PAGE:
I make an effort each day to read God’s word, as well as to read someone else’s words who know more about God’s word than I. Usually, that means I’m reading Oswald Chambers. This week, he gave me an encouraging word about life in the valley. His focus is on Mark chapter 9, the event is called the Transfiguration. Jesus goes up on a mountain with Peter and John, and they see him become a different kind of being, alongside Moses and Elijah.
Chambers has great words here. He explains how ‘mountain top’ experiences always have to end with an experience in the valley. Of course, we don’t like this. We want to stay up on the mountain, just like Peter and John. But God knows more than we do. Jesus knew more than Peter and John.
“It is in the valley that we have to live for the glory of God. We see his glory on the mountain, but we never live for his glory there.” Those are Chambers’ words. It is always easy to think that we can do something great for His glory while on the mountain, so much so that we try to extend our mountain top experiences in order to do something more. Chambers points out that this should not be pursued. Peter and John couldn’t understand their vision on the mountain. Even though they wanted to stay there, Jesus knew that they had to come down in order to gain understanding. He wants us to live in the valley, with the knowledge and understanding of the mountain. It is in the valley where our true faith is tested. Mountain top experiences rarely involve adversity in faith journeys, and when they do, they are easier to handle because of the presence of God’s glory. God wants us to live with the same faith in the valley, because that’s where life happens. And just like with Peter and John, that’s where the rest of the world is. What kind of Christians would we be if we never left the mountain to share the news of what happened? This is the true test of our faith.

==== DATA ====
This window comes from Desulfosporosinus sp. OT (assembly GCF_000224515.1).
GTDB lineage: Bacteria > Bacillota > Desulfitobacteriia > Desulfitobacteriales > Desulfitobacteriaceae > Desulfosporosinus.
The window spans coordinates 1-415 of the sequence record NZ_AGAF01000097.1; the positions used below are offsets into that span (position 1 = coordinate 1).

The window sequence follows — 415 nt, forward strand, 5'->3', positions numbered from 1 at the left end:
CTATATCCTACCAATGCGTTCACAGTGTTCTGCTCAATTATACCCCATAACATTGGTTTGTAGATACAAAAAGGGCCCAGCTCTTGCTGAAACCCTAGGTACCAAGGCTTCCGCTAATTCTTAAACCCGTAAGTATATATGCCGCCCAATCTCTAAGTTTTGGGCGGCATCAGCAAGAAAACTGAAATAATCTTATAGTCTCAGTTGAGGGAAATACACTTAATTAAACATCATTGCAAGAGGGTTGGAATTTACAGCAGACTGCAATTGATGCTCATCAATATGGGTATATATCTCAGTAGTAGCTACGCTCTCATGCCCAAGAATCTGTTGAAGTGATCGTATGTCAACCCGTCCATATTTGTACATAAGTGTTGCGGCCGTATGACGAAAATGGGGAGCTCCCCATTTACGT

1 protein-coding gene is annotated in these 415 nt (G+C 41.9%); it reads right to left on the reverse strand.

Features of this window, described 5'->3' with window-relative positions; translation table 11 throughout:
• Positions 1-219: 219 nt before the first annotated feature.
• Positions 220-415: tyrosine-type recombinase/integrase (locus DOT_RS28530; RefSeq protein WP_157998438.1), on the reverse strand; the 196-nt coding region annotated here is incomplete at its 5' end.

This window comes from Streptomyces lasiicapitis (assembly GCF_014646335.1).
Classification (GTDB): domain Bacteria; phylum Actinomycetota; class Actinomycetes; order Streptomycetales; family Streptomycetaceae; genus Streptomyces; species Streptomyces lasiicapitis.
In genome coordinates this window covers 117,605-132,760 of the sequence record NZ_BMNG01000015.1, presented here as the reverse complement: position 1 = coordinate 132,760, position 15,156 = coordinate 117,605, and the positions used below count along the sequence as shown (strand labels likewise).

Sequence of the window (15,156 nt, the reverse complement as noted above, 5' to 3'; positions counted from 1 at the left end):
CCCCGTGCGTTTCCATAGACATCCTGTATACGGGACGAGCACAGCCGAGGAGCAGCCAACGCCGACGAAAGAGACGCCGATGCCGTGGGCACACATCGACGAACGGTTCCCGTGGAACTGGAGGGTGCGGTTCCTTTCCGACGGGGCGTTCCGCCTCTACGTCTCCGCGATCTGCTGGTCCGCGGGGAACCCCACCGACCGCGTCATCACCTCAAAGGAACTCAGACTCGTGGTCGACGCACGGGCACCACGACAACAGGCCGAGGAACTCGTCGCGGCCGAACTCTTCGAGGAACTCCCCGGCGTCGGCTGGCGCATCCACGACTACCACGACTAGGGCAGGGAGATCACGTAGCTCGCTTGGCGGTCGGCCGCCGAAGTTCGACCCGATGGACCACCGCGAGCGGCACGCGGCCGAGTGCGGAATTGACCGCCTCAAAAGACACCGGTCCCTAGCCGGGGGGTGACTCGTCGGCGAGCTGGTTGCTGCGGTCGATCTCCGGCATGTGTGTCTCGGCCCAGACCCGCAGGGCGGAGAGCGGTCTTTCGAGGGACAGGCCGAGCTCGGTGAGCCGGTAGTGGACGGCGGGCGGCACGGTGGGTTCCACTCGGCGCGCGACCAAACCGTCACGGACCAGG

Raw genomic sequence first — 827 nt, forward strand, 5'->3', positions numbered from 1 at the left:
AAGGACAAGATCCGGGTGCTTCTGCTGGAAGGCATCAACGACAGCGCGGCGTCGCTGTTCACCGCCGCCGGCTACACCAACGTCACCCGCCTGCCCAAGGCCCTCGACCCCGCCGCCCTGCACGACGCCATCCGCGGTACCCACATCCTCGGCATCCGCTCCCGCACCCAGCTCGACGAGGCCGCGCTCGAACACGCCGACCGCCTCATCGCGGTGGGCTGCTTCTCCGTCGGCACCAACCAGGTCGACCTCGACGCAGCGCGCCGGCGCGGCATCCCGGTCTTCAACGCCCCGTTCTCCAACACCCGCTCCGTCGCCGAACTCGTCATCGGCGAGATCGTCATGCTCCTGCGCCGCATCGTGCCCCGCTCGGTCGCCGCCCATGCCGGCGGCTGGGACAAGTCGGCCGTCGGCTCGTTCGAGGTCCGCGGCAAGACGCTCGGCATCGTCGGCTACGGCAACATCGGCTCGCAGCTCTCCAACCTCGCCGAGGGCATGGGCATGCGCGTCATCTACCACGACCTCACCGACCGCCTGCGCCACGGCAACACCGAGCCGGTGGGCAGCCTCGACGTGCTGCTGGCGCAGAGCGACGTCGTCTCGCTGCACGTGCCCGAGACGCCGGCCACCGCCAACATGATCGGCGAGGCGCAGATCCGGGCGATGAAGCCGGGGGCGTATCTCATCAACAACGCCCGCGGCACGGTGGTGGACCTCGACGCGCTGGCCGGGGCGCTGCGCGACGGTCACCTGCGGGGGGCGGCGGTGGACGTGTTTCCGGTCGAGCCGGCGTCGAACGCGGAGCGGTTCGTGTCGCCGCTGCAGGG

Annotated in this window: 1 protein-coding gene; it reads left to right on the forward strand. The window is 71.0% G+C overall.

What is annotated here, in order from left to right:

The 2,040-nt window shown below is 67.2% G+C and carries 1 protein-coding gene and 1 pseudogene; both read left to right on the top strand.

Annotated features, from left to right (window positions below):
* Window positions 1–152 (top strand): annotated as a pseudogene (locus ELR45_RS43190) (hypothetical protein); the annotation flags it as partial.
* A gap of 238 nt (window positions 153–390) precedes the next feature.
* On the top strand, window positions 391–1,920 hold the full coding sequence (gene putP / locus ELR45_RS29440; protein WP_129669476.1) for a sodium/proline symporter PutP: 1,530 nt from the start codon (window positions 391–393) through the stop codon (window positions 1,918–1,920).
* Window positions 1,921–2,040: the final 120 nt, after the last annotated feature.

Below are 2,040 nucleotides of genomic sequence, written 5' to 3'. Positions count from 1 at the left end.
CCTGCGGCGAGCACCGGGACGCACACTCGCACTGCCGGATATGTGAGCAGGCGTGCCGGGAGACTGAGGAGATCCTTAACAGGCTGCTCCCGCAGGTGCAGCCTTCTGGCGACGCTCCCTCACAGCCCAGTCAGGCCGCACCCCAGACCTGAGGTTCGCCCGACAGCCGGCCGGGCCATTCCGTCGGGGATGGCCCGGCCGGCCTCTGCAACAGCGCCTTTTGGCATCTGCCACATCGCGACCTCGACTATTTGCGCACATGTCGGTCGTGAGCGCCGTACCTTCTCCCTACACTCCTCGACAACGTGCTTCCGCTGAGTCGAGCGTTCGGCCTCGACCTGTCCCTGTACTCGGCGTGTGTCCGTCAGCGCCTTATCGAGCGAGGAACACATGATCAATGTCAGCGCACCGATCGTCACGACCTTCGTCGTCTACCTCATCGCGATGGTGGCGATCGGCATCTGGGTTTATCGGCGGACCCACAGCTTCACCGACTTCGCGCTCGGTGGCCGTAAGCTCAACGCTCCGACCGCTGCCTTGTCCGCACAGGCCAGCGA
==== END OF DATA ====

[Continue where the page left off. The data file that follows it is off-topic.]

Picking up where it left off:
Chambers’ words have special meaning to me today because for more than a year I have seen only glimpses of the mountain as I stare up from the valley. I have lived in 4 different cities pursuing God’s glory. I’ve traveled halfway across the world and now He has me living in a war torn land in the Middle East, trying to understand the vision I had on the mountain. It takes the humiliation of the valley to remove our doubts. On the mountain, it is easy to believe and easy to say yes. But God brings us to the valley so that we can say yes, even there, so that we can believe, even with all that surrounds us, and to give us the true meaning of the vision we receive while on the mountain. He sends us there, so we can live for his glory.